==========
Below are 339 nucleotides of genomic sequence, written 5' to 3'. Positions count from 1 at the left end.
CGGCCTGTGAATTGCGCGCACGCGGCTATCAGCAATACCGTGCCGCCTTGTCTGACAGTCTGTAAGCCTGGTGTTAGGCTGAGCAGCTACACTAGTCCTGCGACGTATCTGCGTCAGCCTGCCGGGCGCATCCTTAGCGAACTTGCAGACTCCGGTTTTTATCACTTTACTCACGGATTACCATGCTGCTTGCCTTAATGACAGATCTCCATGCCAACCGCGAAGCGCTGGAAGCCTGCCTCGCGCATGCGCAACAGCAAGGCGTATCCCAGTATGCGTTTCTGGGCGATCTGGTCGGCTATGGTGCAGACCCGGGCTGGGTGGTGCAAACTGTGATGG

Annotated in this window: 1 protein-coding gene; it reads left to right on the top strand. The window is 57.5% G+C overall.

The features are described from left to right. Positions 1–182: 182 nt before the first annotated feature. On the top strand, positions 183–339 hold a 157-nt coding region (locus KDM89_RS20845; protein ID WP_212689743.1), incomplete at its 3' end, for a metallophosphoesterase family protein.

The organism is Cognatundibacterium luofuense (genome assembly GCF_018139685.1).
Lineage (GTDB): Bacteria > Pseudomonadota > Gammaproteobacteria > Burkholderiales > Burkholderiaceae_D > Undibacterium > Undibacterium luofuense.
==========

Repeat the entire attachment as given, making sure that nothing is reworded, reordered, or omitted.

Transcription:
Below are 339 nucleotides of genomic sequence, written 5' to 3'. Positions count from 1 at the left end.
CGGCCTGTGAATTGCGCGCACGCGGCTATCAGCAATACCGTGCCGCCTTGTCTGACAGTCTGTAAGCCTGGTGTTAGGCTGAGCAGCTACACTAGTCCTGCGACGTATCTGCGTCAGCCTGCCGGGCGCATCCTTAGCGAACTTGCAGACTCCGGTTTTTATCACTTTACTCACGGATTACCATGCTGCTTGCCTTAATGACAGATCTCCATGCCAACCGCGAAGCGCTGGAAGCCTGCCTCGCGCATGCGCAACAGCAAGGCGTATCCCAGTATGCGTTTCTGGGCGATCTGGTCGGCTATGGTGCAGACCCGGGCTGGGTGGTGCAAACTGTGATGG

Annotated in this window: 1 protein-coding gene; it reads left to right on the top strand. The window is 57.5% G+C overall.

The features are described from left to right. Positions 1–182: 182 nt before the first annotated feature. On the top strand, positions 183–339 hold a 157-nt coding region (locus KDM89_RS20845; protein ID WP_212689743.1), incomplete at its 3' end, for a metallophosphoesterase family protein.

The organism is Cognatundibacterium luofuense (genome assembly GCF_018139685.1).
Lineage (GTDB): Bacteria > Pseudomonadota > Gammaproteobacteria > Burkholderiales > Burkholderiaceae_D > Undibacterium > Undibacterium luofuense.